“God wants new eyes for us to recognize broken systems so we can enact change that sustains everyone.”

“God is found in the connective tissue of our relationships to our neighbor—particularly those most vulnerable.”

“Rest reminds us our interconnectedness.”

“People are finding innovative ways to support one another.”

In the last eight months, we at Emory Presbyterian have gained fresh perspective due to slowing down and changing our routines and focusing on what’s most important in our lives. We’re been opening our eyes to broken systems and enacting change. We’re finding God in our connections and relationships with others, both in the congregation and the neighborhoods around the church. We’re exploring innovative ways to support one another. 

And none of it is possible without God and the gifts that God has given us. Worship, and faith-enriching gatherings for all ages on Zoom; the monthly Garden Party; the Drive-Thru Blessing of the Animals, the meals for Clifton Sanctuary Ministries, the racial justice protests; the contributions of snacks for Emory University Hospital employees and for the Precinct Chaplain Project on Election Day; and the work of the church staff and Session and core volunteers that organizes, oversees, plans, guides and ensures that the church remains vital and functional and that people grow in their relationship with the Holy. There is amazing, imaginative ministry that is occurring in these strange times.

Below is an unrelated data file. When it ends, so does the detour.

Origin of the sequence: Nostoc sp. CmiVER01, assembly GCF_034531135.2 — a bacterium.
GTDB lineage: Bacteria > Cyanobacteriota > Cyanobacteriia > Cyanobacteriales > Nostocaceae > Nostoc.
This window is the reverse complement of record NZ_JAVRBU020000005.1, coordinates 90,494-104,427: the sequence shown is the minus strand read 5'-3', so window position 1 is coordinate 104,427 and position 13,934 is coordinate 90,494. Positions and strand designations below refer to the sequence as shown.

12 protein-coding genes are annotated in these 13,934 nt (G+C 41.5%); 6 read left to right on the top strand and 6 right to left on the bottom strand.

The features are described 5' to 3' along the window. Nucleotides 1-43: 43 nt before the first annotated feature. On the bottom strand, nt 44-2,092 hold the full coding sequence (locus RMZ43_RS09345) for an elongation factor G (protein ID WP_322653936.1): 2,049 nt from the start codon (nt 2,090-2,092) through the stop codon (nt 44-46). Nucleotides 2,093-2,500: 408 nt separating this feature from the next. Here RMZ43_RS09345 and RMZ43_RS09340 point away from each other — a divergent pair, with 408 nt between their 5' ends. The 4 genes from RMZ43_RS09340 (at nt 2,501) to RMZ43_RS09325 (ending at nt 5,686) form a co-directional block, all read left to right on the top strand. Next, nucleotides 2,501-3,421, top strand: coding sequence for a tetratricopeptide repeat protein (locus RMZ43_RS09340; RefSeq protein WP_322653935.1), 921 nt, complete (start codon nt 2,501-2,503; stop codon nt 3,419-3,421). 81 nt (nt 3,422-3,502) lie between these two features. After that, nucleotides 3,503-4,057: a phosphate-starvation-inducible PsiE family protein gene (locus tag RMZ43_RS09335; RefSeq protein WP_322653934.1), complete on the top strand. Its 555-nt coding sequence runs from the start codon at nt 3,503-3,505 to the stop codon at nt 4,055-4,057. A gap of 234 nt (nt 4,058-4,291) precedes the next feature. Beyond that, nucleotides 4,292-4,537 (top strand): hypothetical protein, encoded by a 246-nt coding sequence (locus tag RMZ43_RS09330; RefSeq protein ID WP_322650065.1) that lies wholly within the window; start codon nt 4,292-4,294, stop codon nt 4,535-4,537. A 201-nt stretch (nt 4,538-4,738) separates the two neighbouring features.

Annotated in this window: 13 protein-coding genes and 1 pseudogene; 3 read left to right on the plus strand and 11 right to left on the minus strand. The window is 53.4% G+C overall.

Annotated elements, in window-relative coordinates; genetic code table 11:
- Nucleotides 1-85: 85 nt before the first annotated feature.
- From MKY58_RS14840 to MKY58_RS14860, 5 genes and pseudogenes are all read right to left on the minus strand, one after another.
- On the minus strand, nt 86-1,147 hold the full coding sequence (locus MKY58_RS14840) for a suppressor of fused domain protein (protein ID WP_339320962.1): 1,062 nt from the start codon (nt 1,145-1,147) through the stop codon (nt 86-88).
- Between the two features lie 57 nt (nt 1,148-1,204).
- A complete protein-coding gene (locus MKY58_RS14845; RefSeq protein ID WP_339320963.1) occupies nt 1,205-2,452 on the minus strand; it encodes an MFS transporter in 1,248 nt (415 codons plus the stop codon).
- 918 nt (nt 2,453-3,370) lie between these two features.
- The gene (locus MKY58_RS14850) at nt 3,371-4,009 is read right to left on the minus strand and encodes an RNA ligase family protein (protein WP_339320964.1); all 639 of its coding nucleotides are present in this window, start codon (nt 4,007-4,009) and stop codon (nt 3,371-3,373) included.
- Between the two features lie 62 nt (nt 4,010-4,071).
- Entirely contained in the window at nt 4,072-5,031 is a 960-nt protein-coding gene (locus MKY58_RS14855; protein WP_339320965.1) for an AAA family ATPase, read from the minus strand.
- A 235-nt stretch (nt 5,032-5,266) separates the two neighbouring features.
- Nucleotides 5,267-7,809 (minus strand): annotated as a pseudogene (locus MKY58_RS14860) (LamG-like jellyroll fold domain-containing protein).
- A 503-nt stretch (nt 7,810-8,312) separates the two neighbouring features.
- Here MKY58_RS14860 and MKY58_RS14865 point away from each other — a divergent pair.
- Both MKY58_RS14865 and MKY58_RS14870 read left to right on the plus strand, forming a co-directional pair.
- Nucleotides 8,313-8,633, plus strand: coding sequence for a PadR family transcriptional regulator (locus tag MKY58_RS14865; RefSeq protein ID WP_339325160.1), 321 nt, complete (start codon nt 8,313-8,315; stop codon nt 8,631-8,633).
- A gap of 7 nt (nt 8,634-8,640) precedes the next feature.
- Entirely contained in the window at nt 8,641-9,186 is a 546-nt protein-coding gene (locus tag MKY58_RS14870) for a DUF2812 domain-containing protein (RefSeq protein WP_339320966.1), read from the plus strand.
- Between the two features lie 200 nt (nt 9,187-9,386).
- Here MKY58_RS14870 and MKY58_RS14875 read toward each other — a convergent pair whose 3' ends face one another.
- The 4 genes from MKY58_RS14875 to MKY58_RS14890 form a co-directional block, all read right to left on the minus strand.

What else can we reimagine for our church and city, for children, youth and adults, through the cheerful giving of our time, talent and financial resources? What else can we reimagine if a few more people pledged at least 10 percent of their income toward God’s vision for the church’s building of the beloved community? What else can we reimagine if a few more people were invited to participate in the church’s ministry? What else can we reimagine if we commit again and again to being stewards of God’s gifts so that the marginalized can be cared for and loved? 

What might happen if we reimagine and harmonize what seems dissonant between the definitions of our current economy and God’s economy? What might happen if we consume more trust and mercy? What might happen if we profit more through transactions of unconditional love? What might happen if we invest more in being selfless, humble and empathetic? What might happen if we receive power from sharing and creating with others?